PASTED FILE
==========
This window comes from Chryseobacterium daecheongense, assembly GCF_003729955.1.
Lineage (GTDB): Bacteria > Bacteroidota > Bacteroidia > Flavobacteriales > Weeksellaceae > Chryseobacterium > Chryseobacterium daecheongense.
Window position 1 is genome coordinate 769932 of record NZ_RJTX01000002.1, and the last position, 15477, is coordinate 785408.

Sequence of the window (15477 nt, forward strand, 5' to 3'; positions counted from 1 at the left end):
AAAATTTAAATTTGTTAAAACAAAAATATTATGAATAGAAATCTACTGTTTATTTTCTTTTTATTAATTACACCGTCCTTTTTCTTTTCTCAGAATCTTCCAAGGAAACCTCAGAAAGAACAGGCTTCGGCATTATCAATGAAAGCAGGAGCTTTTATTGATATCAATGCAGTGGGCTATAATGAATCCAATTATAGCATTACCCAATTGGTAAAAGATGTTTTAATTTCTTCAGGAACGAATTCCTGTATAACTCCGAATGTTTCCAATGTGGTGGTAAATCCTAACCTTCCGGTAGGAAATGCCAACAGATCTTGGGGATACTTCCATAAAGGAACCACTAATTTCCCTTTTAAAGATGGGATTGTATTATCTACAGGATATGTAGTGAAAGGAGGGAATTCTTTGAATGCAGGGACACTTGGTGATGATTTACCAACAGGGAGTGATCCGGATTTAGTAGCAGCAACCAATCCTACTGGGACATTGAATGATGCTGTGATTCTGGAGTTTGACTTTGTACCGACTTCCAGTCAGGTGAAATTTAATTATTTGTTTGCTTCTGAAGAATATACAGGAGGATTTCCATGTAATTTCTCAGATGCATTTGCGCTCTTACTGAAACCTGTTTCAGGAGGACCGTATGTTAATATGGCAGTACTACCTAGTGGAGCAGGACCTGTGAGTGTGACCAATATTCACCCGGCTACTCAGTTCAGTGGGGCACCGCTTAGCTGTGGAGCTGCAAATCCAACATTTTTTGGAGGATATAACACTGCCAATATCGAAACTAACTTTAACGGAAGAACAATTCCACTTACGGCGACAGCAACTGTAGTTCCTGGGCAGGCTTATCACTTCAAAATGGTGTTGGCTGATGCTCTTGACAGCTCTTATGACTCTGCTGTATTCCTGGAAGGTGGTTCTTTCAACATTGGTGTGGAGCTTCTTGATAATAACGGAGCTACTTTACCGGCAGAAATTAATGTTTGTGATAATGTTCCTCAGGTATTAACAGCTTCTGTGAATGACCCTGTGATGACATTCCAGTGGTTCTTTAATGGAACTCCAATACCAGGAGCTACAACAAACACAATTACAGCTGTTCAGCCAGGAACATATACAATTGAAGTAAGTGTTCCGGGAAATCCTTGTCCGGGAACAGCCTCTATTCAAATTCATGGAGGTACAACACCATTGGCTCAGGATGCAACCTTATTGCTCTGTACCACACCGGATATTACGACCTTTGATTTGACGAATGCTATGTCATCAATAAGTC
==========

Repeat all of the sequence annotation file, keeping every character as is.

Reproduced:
This window comes from Chryseobacterium daecheongense, assembly GCF_003729955.1.
Lineage (GTDB): Bacteria > Bacteroidota > Bacteroidia > Flavobacteriales > Weeksellaceae > Chryseobacterium > Chryseobacterium daecheongense.
Window position 1 is genome coordinate 769932 of record NZ_RJTX01000002.1, and the last position, 15477, is coordinate 785408.

Sequence of the window (15477 nt, forward strand, 5' to 3'; positions counted from 1 at the left end):
AAAATTTAAATTTGTTAAAACAAAAATATTATGAATAGAAATCTACTGTTTATTTTCTTTTTATTAATTACACCGTCCTTTTTCTTTTCTCAGAATCTTCCAAGGAAACCTCAGAAAGAACAGGCTTCGGCATTATCAATGAAAGCAGGAGCTTTTATTGATATCAATGCAGTGGGCTATAATGAATCCAATTATAGCATTACCCAATTGGTAAAAGATGTTTTAATTTCTTCAGGAACGAATTCCTGTATAACTCCGAATGTTTCCAATGTGGTGGTAAATCCTAACCTTCCGGTAGGAAATGCCAACAGATCTTGGGGATACTTCCATAAAGGAACCACTAATTTCCCTTTTAAAGATGGGATTGTATTATCTACAGGATATGTAGTGAAAGGAGGGAATTCTTTGAATGCAGGGACACTTGGTGATGATTTACCAACAGGGAGTGATCCGGATTTAGTAGCAGCAACCAATCCTACTGGGACATTGAATGATGCTGTGATTCTGGAGTTTGACTTTGTACCGACTTCCAGTCAGGTGAAATTTAATTATTTGTTTGCTTCTGAAGAATATACAGGAGGATTTCCATGTAATTTCTCAGATGCATTTGCGCTCTTACTGAAACCTGTTTCAGGAGGACCGTATGTTAATATGGCAGTACTACCTAGTGGAGCAGGACCTGTGAGTGTGACCAATATTCACCCGGCTACTCAGTTCAGTGGGGCACCGCTTAGCTGTGGAGCTGCAAATCCAACATTTTTTGGAGGATATAACACTGCCAATATCGAAACTAACTTTAACGGAAGAACAATTCCACTTACGGCGACAGCAACTGTAGTTCCTGGGCAGGCTTATCACTTCAAAATGGTGTTGGCTGATGCTCTTGACAGCTCTTATGACTCTGCTGTATTCCTGGAAGGTGGTTCTTTCAACATTGGTGTGGAGCTTCTTGATAATAACGGAGCTACTTTACCGGCAGAAATTAATGTTTGTGATAATGTTCCTCAGGTATTAACAGCTTCTGTGAATGACCCTGTGATGACATTCCAGTGGTTCTTTAATGGAACTCCAATACCAGGAGCTACAACAAACACAATTACAGCTGTTCAGCCAGGAACATATACAATTGAAGTAAGTGTTCCGGGAAATCCTTGTCCGGGAACAGCCTCTATTCAAATTCATGGAGGTACAACACCATTGGCTCAGGATGCAACCTTATTGCTCTGTACCACACCGGATATTACGACCTTTGATTTGACGAATGCTATGTCATCAATAAGTC